Thanks For Your Honesty: How to Get Feedback That’s Valuable and Honest

What do clients think about your firm? How would they rate their experience? Do they like it? Do they like you? How do you know? An honest answer to all these questions is what you want from client feedback. Or, if you’re not sure what they think about you and your firm, you’ll need to ask them.

In today’s client-driven market, knowing how to leverage client feedback to improve their experience can make or break you. Thankfully, it’s not rocket science. All it takes is a practical and timely approach that enables you to collect, share and act on that information.

To help, here’s a few ideas about how to get feedback from clients – in the right way to drive your business development, growth and opportunities forward.

Make your intentions clear

Collecting honest feedback is all about respecting your client’s time. It’s no surprise that they won’t appreciate receiving five-page surveys in their inbox at 4 o’clock on a Friday. None of us do.

Instead, talk to your client before you send out the survey. Ask them if they could leave room in their schedule to help you. Better yet, simplify the survey and form your questions around one specific area of service you want to improve. Then, let them know it’s going to take a few minutes to complete.

You’ll find clients are much more willing to help and give honest answers when you have briefed them, sought their permission and they know the survey is fast and easy.

Highlight client benefits

Generally, clients are happy to provide honest feedback to you if they feel the rewards are worth their effort. It’s like an investment. They want to see potential returns before they commit to the project.

So, whether it’s faster service delivery, better customer support, a solution to a significant gripe or an improvement to their overall experience, start the conversation with that. If clients feel their effort will pay off dividends in the future, they will gladly participate in an interview, questionnaire or an online survey.

Listen to what clients have to say

Once you get clients are on board, listen to their feedback. Good or bad, set your ego aside and remain open to all their remarks, opinions, requests and ideas. If you’re gaining feedback through an interview, ensure to keep a detailed log of everything they say. Ask them if it’s alright to record your conversation. If it’s a survey, you can record their feedback as a digital record. Having client feedback on demand helps you decide and substantiate implementing changes to your firm.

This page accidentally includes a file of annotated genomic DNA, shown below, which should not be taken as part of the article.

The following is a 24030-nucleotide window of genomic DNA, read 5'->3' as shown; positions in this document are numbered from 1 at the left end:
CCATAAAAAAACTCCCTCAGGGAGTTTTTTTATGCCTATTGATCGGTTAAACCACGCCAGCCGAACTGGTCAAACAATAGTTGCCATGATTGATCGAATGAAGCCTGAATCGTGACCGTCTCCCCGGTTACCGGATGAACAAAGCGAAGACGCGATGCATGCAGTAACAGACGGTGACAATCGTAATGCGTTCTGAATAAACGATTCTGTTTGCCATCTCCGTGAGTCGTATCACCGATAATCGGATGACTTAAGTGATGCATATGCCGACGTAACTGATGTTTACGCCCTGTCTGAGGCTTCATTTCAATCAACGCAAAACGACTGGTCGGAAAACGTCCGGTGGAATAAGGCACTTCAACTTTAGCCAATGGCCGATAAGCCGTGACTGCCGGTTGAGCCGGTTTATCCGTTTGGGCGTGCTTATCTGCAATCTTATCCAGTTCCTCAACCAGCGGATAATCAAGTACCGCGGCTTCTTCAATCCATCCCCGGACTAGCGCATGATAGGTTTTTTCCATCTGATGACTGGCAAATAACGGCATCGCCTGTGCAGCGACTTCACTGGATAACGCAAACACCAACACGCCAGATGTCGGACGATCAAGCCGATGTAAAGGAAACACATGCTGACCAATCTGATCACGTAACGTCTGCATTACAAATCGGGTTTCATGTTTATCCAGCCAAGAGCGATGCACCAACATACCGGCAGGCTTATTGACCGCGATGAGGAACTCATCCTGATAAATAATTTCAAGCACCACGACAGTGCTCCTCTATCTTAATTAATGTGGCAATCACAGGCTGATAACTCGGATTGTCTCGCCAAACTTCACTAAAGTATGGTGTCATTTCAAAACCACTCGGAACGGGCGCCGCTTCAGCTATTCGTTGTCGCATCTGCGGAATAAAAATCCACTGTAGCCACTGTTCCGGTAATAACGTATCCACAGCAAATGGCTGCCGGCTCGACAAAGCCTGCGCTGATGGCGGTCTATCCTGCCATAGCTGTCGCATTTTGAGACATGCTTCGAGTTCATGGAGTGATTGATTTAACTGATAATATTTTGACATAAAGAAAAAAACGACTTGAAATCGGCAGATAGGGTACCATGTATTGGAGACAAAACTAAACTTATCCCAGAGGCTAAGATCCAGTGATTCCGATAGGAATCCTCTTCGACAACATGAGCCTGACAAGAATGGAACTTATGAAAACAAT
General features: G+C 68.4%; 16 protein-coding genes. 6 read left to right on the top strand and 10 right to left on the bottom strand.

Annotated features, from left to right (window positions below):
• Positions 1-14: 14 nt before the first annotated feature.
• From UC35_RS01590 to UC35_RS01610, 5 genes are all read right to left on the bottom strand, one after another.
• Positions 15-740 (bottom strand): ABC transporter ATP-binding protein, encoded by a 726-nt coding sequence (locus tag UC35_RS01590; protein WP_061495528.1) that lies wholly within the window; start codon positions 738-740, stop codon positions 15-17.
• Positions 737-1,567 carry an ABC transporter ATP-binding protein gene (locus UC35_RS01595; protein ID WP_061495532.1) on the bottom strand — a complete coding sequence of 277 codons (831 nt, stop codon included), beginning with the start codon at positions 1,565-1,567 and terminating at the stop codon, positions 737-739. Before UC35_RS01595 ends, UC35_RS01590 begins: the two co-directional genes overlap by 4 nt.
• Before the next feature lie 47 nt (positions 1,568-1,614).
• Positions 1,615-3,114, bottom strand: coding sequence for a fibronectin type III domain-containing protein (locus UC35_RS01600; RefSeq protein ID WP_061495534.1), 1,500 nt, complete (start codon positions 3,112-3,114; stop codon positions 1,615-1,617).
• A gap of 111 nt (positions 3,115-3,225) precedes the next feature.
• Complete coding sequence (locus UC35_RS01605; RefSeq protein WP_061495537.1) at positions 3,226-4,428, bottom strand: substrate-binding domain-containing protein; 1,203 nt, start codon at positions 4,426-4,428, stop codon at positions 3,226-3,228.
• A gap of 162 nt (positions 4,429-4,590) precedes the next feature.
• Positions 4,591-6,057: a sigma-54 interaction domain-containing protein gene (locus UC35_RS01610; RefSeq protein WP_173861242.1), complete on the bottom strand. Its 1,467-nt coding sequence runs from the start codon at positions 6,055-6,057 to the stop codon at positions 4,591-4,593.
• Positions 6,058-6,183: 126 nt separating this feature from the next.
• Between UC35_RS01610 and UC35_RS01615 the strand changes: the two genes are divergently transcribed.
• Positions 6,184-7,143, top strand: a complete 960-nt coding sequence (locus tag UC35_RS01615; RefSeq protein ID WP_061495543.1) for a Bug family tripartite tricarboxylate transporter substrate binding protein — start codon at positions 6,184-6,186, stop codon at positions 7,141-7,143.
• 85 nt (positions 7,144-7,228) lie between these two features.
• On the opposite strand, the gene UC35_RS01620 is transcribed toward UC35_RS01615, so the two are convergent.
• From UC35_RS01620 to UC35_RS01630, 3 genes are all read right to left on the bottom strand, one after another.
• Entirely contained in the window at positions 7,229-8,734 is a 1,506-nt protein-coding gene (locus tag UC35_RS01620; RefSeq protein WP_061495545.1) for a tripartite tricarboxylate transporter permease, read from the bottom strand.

Act on what you learn

After the data is in, it’s time to go over it, analyse it, identify, recommend and (finally)  implement changes to your firm. Make a list of positive and negative feedback, and focus most of your attention on the negative criticism first.

Share the data with your team and set up a meeting to try and find solutions for issues that clients see as major stumbling blocks. Once you agree on a solution, make a plan of implementation and set a realistic timeline when to expect to see results.

All that’s left to do is take action and start making changes to improve your firm.

Share the solution with clients

Let clients in on your intention. Share what you have learned from their feedback and how you intend to improve your service. If it all goes as planned, clients will notice an improvement in your service and feel that they both played a part in it and will benefit from the improvement personally.

Say “Thank you” (and mean it)

Feedback is the greatest gift a client can give, so make sure to say “Thank you,” and mean it by using what you learned!

If the feedback is positive, look for new ways to improve the client experience. If it’s negative, that’s even better. As Bill Gates said in his book Business @ the Speed of Thought: “Your most unhappy customers are your greatest source of learning.”

Managing client expectations isn’t always straightforward, but that doesn’t mean you should stop trying. Follow up each service delivery and ask for feedback.

The Thought Leadership Initiative remains adamant that the key to running a successful service firm relates to adding value to each client in every encounter. And it all starts with the right questions and some honest feedback.

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